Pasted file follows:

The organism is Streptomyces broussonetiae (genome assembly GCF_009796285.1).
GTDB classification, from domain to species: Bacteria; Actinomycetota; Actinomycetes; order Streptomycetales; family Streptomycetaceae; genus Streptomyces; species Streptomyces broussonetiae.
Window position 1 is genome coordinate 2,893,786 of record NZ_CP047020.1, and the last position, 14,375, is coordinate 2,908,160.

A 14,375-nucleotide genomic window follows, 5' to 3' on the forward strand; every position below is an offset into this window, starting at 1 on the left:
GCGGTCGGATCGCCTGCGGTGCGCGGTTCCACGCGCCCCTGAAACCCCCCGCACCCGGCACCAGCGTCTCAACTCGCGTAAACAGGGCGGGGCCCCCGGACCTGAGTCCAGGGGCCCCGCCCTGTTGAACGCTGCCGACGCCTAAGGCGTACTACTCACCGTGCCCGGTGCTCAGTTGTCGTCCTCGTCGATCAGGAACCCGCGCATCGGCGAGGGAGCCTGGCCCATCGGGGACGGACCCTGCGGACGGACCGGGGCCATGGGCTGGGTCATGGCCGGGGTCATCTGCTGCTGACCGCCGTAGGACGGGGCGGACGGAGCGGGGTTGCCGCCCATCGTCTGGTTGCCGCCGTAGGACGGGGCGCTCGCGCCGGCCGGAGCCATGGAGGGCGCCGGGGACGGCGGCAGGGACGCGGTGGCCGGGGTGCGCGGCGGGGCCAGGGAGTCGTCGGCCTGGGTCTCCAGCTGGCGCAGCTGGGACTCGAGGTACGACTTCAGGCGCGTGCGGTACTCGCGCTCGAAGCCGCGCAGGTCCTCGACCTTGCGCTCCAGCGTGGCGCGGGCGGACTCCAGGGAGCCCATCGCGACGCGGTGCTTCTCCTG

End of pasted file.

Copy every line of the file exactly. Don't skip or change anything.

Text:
The organism is Streptomyces broussonetiae (genome assembly GCF_009796285.1).
GTDB classification, from domain to species: Bacteria; Actinomycetota; Actinomycetes; order Streptomycetales; family Streptomycetaceae; genus Streptomyces; species Streptomyces broussonetiae.
Window position 1 is genome coordinate 2,893,786 of record NZ_CP047020.1, and the last position, 14,375, is coordinate 2,908,160.

A 14,375-nucleotide genomic window follows, 5' to 3' on the forward strand; every position below is an offset into this window, starting at 1 on the left:
GCGGTCGGATCGCCTGCGGTGCGCGGTTCCACGCGCCCCTGAAACCCCCCGCACCCGGCACCAGCGTCTCAACTCGCGTAAACAGGGCGGGGCCCCCGGACCTGAGTCCAGGGGCCCCGCCCTGTTGAACGCTGCCGACGCCTAAGGCGTACTACTCACCGTGCCCGGTGCTCAGTTGTCGTCCTCGTCGATCAGGAACCCGCGCATCGGCGAGGGAGCCTGGCCCATCGGGGACGGACCCTGCGGACGGACCGGGGCCATGGGCTGGGTCATGGCCGGGGTCATCTGCTGCTGACCGCCGTAGGACGGGGCGGACGGAGCGGGGTTGCCGCCCATCGTCTGGTTGCCGCCGTAGGACGGGGCGCTCGCGCCGGCCGGAGCCATGGAGGGCGCCGGGGACGGCGGCAGGGACGCGGTGGCCGGGGTGCGCGGCGGGGCCAGGGAGTCGTCGGCCTGGGTCTCCAGCTGGCGCAGCTGGGACTCGAGGTACGACTTCAGGCGCGTGCGGTACTCGCGCTCGAAGCCGCGCAGGTCCTCGACCTTGCGCTCCAGCGTGGCGCGGGCGGACTCCAGGGAGCCCATCGCGACGCGGTGCTTCTCCTG